3. I have a 17 yr. old pregnant daughter who’s mother has allowed a grown man(18) to move in and live. I have had no visitation nor any rights. She has moved away due to a cps case in her home. Informed police but due to her moving its out of there jurisdiction. I don’t know where they are and I pay child support and have joint custody. I got my child support pymts reduced and she said I wouldn’t see my daughter again and that she isn’t my kid anyway. So what can I do to stop child support? Oh did I mention I’m disabled.

  4. Your comment raises a number of issues: some of them enforcement issues (enforcing your right to visitation, for example) and some of them modification issues, including what amount, if any, of child support you should be paying if you are disabled. Further, it might be possible to seek disability payments and have those applied toward your support obligation. I would suggest that you make an appointment to visit with a good family lawyer in the county in which the case is currently pending to discuss your case in detail and find out your options.

  5. My daughter graduates in August and turns 17 in September and no longer lives at home. She lives with her sister who is19 and they both have full time jobs. They pay their own bills and groceries. Her mother recently moved out of state and she had custody. My daughter doesn’t want to live with me or my ex. Can I get my child support stopped when my daughter turns 17 now that she is no longer living at home and already has the credits to graduate in August?

  6. It might be possible to have your support reduced or eliminated under those circumstances. It does not make sense to pay support to her mother if she is truly not providing any support for your daughter. You should see a good family lawyer in your area right away, though, as the Court can only reduce or eliminate support back to the date that you file your Petition requesting the change. In other words, every month you wait is another month you have lost the opportunity to change.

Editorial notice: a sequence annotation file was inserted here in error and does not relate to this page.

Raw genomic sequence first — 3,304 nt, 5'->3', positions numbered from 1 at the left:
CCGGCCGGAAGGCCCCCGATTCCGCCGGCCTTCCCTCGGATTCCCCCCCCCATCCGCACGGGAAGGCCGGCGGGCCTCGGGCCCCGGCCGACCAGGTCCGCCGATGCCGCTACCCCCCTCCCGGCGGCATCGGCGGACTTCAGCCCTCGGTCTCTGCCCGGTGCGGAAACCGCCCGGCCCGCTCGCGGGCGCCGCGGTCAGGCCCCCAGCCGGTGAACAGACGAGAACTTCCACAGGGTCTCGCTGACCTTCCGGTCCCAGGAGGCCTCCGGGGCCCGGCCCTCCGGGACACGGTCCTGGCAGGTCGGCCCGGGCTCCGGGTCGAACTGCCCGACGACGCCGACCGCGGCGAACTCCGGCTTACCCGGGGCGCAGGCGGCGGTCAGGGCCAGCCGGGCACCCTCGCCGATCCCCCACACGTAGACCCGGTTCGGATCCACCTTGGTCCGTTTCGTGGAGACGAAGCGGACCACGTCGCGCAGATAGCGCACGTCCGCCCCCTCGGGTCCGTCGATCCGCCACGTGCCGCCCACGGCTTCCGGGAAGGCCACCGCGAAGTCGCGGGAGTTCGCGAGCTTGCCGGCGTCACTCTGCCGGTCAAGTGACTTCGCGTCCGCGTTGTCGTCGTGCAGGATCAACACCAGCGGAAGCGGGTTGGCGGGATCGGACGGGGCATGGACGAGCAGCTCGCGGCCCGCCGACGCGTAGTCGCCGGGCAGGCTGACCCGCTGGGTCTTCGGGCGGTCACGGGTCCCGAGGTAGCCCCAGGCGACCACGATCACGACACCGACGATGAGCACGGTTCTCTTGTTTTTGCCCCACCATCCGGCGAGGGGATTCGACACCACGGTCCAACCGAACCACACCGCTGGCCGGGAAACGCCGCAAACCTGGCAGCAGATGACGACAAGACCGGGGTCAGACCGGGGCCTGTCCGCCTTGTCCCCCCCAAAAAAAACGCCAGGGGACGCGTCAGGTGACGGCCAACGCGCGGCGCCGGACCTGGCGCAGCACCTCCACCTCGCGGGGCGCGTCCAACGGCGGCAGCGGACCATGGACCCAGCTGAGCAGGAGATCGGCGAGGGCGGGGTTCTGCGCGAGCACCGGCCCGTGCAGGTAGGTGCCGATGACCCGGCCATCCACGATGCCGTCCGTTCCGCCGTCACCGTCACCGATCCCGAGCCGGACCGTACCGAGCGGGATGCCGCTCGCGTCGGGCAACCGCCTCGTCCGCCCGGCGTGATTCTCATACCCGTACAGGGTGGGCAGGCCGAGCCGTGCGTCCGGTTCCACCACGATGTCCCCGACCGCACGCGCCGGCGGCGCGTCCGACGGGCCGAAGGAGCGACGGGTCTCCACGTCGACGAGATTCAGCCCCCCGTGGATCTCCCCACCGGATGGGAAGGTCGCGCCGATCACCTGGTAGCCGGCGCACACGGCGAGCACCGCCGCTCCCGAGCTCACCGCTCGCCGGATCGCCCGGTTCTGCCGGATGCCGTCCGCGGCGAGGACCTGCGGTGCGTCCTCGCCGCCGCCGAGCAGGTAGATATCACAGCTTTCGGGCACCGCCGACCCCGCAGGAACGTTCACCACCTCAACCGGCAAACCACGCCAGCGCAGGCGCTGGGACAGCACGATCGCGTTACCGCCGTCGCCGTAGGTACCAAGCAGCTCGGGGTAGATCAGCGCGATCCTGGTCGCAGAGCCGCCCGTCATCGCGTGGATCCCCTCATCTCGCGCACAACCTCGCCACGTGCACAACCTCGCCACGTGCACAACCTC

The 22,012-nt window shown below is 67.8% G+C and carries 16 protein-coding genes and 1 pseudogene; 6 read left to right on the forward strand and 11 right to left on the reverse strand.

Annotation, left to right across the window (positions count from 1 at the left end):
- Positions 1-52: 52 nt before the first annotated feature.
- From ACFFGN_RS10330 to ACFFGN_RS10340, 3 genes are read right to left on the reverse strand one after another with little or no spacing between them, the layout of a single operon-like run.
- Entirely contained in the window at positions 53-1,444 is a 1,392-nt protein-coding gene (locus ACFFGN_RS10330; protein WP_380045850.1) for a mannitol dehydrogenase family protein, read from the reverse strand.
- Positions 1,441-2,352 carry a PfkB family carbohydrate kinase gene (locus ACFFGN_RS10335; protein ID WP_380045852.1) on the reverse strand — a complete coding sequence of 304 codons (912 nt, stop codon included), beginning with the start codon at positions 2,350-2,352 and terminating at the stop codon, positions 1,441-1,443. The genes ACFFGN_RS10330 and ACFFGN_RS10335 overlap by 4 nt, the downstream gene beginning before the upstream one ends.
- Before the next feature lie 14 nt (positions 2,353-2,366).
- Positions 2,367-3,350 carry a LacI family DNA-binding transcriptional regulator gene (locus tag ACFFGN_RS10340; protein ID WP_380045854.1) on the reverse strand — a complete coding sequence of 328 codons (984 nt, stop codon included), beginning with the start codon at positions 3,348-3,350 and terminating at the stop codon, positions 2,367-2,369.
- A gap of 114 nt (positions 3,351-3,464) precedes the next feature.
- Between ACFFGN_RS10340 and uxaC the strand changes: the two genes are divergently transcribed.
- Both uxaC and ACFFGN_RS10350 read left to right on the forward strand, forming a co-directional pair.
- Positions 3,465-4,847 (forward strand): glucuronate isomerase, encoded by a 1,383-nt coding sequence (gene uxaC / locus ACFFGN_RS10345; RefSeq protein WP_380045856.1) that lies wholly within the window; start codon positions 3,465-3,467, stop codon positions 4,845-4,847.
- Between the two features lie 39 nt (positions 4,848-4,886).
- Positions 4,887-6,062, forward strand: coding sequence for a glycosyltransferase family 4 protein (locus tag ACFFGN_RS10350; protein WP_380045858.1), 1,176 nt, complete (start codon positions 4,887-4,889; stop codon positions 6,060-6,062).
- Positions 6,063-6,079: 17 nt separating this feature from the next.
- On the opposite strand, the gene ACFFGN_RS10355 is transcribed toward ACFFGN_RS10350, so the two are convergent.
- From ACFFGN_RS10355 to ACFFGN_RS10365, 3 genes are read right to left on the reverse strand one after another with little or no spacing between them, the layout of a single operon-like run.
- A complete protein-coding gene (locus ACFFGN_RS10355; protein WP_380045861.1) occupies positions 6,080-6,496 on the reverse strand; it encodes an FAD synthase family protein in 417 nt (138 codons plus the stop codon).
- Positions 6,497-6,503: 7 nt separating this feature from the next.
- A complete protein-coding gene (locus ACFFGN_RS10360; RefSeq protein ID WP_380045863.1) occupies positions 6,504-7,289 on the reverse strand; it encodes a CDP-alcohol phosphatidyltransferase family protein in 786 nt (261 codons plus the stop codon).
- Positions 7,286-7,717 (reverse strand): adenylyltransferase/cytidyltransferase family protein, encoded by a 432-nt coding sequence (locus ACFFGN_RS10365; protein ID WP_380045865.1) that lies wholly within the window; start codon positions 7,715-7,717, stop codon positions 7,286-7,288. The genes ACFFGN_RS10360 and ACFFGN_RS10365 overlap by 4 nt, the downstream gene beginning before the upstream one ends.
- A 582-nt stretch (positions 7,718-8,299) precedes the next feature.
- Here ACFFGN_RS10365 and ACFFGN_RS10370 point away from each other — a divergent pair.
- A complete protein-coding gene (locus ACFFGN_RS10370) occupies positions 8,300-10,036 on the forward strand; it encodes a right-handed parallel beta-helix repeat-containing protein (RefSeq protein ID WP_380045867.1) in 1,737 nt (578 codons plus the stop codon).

7. Well informed article thank you. So your child attending college has nothing to do with prolonged child support payments in Texas? Just the age 18 or graduate from high school whichever comes last? Correct?

  8. That is correct. Under Texas law, a person’s child support obligation would end at the later of those two events. However, parents can, and sometimes do, contract for support, including for payment of college expenses, after those dates. That is simply a contractual agreement, which is enforceable under contract law, and not a typical child support obligation.

  9. My son should be a senior this year but has only enough credits to be a freshmen. He has up to 40 zeroes in math for example for the last three years. He has been put in three different schools. He is not enrolled in anything he told me he was going to do a online program but has no prof of enrollment. Last school year he had a extrem amount of absents and tradies. He will be 18in Feb do I have any options to stop support? Thank you for your help

  10. You should definitely visit with a good family lawyer in your jurisdiction (the County in which your case is pending). You should take a copy of the Order and go prepared to talk specifics about your son’s scholastic history and what’s expected going forward. There is sometimes room to make changes when the Court finds that the child is not making real progress toward graduating, but these cases are very fact-specific and should be discussed in depth with a good lawyer.